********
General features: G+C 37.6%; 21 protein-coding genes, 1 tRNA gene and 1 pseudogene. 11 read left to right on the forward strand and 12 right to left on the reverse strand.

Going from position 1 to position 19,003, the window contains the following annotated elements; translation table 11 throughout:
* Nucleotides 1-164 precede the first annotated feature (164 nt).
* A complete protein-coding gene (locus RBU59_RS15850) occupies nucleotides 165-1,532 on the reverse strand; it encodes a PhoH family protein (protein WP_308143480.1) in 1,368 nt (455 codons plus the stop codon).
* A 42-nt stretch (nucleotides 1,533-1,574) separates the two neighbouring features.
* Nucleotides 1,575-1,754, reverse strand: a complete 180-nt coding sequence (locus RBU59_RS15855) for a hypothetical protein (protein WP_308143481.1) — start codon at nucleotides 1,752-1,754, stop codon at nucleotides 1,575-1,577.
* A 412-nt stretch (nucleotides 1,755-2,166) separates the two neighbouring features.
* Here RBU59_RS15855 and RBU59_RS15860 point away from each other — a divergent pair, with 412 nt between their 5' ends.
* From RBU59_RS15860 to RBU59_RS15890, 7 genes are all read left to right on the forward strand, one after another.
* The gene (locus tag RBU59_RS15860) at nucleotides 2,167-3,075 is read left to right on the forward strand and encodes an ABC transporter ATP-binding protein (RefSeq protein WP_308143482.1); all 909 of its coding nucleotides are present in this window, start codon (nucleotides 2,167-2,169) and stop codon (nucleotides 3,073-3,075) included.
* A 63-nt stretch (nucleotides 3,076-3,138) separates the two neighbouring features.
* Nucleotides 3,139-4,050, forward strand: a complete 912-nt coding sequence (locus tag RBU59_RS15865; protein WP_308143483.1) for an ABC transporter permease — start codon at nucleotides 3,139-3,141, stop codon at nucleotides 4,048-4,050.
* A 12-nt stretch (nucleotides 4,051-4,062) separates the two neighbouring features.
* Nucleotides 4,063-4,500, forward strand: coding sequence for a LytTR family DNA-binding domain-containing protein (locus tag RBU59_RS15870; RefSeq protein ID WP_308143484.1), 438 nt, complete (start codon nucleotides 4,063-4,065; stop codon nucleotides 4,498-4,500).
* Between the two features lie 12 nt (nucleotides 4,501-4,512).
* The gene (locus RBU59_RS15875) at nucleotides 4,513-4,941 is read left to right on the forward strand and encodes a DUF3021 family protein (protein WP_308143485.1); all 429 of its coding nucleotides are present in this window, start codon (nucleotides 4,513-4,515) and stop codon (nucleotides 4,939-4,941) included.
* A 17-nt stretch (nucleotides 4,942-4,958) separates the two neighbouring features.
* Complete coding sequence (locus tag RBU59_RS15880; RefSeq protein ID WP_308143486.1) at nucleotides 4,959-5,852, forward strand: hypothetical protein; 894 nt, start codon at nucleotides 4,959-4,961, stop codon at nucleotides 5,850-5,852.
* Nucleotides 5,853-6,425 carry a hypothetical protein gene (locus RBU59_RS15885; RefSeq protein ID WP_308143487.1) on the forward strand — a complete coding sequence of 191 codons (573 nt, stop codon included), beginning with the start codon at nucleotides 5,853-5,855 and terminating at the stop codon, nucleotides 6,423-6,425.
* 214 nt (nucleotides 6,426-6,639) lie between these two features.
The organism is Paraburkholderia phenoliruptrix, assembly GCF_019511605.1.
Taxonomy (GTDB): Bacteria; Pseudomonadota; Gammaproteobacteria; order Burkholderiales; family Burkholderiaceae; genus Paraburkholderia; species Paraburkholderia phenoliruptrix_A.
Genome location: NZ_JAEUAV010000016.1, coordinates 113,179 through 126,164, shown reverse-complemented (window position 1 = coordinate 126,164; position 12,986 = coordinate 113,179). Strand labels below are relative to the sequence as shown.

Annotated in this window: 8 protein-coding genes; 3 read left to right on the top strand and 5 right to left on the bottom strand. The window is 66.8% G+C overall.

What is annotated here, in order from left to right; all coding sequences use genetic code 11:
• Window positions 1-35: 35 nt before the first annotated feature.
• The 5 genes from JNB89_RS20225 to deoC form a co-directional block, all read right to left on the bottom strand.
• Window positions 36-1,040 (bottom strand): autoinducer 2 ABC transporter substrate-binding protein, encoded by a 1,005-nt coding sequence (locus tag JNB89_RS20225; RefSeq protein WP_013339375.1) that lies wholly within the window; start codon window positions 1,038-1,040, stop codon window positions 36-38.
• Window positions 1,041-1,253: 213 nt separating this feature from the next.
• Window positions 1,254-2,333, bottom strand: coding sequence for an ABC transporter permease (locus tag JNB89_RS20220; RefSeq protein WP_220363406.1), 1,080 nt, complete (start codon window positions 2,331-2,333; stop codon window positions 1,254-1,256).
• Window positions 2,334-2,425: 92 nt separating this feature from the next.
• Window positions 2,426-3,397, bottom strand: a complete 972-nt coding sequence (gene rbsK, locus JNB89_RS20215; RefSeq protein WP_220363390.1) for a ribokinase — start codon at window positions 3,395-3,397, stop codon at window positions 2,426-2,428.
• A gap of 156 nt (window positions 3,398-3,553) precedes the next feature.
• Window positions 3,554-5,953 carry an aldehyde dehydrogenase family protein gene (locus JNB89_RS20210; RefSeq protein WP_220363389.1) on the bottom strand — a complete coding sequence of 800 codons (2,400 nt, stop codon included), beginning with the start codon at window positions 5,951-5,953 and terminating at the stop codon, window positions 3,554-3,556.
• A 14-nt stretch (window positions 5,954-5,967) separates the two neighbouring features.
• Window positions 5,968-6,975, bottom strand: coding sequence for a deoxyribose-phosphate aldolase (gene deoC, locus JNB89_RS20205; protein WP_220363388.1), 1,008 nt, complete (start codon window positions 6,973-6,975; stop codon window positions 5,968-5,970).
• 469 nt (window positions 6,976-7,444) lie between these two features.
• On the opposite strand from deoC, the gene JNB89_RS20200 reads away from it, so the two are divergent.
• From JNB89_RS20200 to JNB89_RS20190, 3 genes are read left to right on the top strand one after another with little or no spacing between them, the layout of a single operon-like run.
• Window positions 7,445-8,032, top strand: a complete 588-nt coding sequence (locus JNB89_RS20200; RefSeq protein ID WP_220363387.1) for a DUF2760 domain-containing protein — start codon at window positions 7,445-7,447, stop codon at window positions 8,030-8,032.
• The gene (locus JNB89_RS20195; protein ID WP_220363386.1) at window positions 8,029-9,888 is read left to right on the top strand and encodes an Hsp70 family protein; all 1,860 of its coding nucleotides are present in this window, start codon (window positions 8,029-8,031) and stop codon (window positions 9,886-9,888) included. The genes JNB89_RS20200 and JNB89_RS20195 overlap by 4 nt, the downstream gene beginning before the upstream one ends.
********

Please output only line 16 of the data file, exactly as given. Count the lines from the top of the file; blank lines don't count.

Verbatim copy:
* The gene (locus RBU59_RS15875) at nucleotides 4,513-4,941 is read left to right on the forward strand and encodes a DUF3021 family protein (protein WP_308143485.1); all 429 of its coding nucleotides are present in this window, start codon (nucleotides 4,513-4,515) and stop codon (nucleotides 4,939-4,941) included.